Written by Ray Hanania, Various sources estimate that there are between 3.5 and 4.5 million Arabs in America, with Christians a slight majority over Muslims. There are 7.5 million Muslims in America, but only about 22 percent are Arab and the largest segment are African American and Asian. There is little diversity in terms of their national Arab origins. The vast majority of Arab American officeholders are of Lebanese heritage. There are many reasons for this. The Lebanese were among the first to settle in the U.S. in large numbers. They are almost all Christian, allowing them to assimilate more easily into American society. Although there is a theoretical separation of church and state in America, oftentimes the fastest way to elective office is through church-supported political organizations. But other Arab nationalities are slowly winning office as more and more seek office. The common denominator seems to be that those succeeding in elections are trading-off ties to their home countries of origin with more local activism and community involvement. Some of the better known officeholders include U.S. Senator John Sununu (Palestinian origins and Lebanese heritage), and Congressmen Darrell Issa (California) and Ray LaHood (Illinois), all Republican.  Arab Americans are represented in both parties, but the majorities tend to swing back and forth depending on the candidate and the issues in the Middle East. In 2000, for example, Arab Americans overwhelmingly voted Republican to support George W. Bush. In the election contest between Republican John McCain and Democrat Barack Obama, there seems to be a split with a majority of Christian Arabs supporting McCain and a majority of Muslims supporting Obama. Arab American voters share the same concerns as other Americans, from education to jobs to improving the economy. But they also have a special interest in American foreign policy towards the Middle East, and on that criteria, they share an overwhelming disappointment. They often base their choices in national elections, such as for president, on which candidate is "the lesser of two evils."  Yet, when Americans across the country flock to the polls on Tuesday, Nov. 4, Arab Americans will be standing with them side-by-side in line to vote.  There are more than 13 other Arab Americans who held office including four former U.S. Senators (all Lebanese), and nine congressmen including two women, Mary Rose Oakar, now national president of the American Arab Anti-Discrimination Committee (ADC), in Ohio’s 20th district, and Pat Danner of the 6th District in Missouri.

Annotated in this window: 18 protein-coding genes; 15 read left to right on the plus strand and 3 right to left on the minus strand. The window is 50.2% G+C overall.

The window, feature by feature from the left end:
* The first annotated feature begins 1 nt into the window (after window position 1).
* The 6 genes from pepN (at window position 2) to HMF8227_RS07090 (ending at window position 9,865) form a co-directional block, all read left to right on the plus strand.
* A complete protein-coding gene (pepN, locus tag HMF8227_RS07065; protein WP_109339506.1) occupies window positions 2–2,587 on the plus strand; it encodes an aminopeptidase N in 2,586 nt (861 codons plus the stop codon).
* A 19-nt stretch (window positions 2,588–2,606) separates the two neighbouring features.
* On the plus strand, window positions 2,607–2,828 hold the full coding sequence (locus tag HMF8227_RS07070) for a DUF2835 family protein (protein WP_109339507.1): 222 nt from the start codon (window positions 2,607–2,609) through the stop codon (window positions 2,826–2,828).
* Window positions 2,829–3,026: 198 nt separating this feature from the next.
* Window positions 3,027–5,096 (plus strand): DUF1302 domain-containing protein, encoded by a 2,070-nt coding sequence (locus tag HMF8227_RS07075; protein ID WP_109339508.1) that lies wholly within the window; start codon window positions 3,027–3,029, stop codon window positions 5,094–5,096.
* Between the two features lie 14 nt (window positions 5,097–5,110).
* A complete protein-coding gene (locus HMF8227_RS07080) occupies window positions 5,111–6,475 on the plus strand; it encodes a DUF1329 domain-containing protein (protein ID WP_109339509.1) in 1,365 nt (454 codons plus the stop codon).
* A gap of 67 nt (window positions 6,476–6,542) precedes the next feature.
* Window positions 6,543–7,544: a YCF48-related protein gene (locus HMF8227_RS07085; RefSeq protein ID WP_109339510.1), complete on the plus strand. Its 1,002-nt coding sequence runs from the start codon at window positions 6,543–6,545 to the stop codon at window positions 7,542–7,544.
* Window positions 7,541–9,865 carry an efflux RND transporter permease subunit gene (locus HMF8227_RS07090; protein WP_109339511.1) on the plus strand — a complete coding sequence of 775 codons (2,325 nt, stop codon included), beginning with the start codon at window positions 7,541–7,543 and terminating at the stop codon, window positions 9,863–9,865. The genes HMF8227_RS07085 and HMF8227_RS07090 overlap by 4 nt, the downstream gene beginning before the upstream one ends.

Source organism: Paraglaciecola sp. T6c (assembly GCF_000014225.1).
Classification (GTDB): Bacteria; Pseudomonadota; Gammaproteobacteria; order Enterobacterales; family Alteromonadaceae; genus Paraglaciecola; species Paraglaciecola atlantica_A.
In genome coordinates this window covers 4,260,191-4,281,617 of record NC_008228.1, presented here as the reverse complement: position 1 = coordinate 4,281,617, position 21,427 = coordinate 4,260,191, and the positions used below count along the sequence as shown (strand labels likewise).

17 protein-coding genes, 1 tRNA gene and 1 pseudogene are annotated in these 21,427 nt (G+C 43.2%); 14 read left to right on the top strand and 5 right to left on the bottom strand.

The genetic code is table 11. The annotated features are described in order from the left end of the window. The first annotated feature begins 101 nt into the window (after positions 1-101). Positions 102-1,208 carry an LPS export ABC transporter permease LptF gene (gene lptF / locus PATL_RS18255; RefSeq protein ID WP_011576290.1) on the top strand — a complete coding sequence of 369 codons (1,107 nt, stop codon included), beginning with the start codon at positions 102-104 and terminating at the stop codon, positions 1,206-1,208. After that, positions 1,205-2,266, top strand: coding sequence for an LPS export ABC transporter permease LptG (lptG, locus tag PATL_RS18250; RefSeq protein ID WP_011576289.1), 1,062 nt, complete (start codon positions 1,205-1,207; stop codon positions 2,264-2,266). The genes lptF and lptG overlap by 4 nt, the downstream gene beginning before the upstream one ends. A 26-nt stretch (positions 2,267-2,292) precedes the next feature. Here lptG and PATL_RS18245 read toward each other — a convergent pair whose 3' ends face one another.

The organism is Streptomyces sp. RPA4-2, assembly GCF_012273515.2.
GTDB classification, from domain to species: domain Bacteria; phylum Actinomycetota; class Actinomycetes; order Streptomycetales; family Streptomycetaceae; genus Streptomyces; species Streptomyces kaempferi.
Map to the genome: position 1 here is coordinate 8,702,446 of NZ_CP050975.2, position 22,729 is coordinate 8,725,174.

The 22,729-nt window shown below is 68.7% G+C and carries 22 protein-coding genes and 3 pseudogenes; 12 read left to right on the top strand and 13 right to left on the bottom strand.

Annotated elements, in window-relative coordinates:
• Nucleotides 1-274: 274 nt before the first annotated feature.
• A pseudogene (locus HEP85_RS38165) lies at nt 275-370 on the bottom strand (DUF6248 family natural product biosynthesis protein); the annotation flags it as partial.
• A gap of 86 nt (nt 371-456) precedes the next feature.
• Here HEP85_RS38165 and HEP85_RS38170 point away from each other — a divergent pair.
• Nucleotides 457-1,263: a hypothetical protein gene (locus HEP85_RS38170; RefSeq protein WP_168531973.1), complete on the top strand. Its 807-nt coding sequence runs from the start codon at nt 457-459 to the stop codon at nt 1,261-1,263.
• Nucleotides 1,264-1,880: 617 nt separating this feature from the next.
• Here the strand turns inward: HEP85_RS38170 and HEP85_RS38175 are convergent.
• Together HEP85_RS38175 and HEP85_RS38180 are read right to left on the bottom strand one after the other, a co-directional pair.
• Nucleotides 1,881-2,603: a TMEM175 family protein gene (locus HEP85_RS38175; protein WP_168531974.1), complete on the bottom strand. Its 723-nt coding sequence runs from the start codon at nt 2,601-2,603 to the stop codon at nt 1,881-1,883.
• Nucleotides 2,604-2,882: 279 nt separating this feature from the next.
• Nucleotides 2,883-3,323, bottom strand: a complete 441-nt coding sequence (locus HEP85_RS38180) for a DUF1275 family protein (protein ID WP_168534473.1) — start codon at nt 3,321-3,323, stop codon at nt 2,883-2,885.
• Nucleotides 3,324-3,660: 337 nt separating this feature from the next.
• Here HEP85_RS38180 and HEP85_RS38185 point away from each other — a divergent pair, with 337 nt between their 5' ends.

DAILY STAR – By Ghenwa Yehia,  BEIRUT: Lebanese citizens are responding positively to the outcome of the US election, although some remain skeptical about Barack Obama’s promises to change American policy, The Daily Star learned after speaking to locals from Beirut. The shared opinion of many Lebanese is that Obama’s passion and personality offer hope for the future.  Sanaa Itani, 40, followed the election closely as it played out over the past months. She instantly took a liking to Obama because he seemed genuine in his desire for change.  "Every time I saw him on television I became more and more convinced of his genuine passion," she says. "Whether it is where he stands on certain issues or his policies I just intuitively feel like he means what he said. I think America made a good choice."

Like Itani, Hadi Haddad, a 51-year-old sewing supply store owner, says that Obama has an authentic spirit and truly believed in what he was campaigning for. The end result obviously reflects that he connected with the American people, Haddad says.  "I heard a story of an 80-year-old American woman who waited hours in line to vote for Obama just because she really believed in what he was saying," Haddad explains. "You can’t fake that kind of passion. Obama would only be able to evoke that kind of passion in people if he himself believed in what he was saying."   Other people think that despite all of Obama’s promises during the campaign, it is still much too early to tell whether he will make good on his promise for change.  "We haven’t seen anything of him yet," says Jamal Hussein, 50. "For example, he said in his campaign, in regards to foreign relations, that he will be the friend of any country that is a friend to America. Now this is what he says, but we haven’t seen him in action yet to see if he spoke the truth."  Kamil Harb, a 70-year-old owner of a laundromat, agrees with Hussein. "Right now all of these are just words," he says of campaign promises. He even goes a step farther to categorize Obama among the ranks of all other politicians: liars.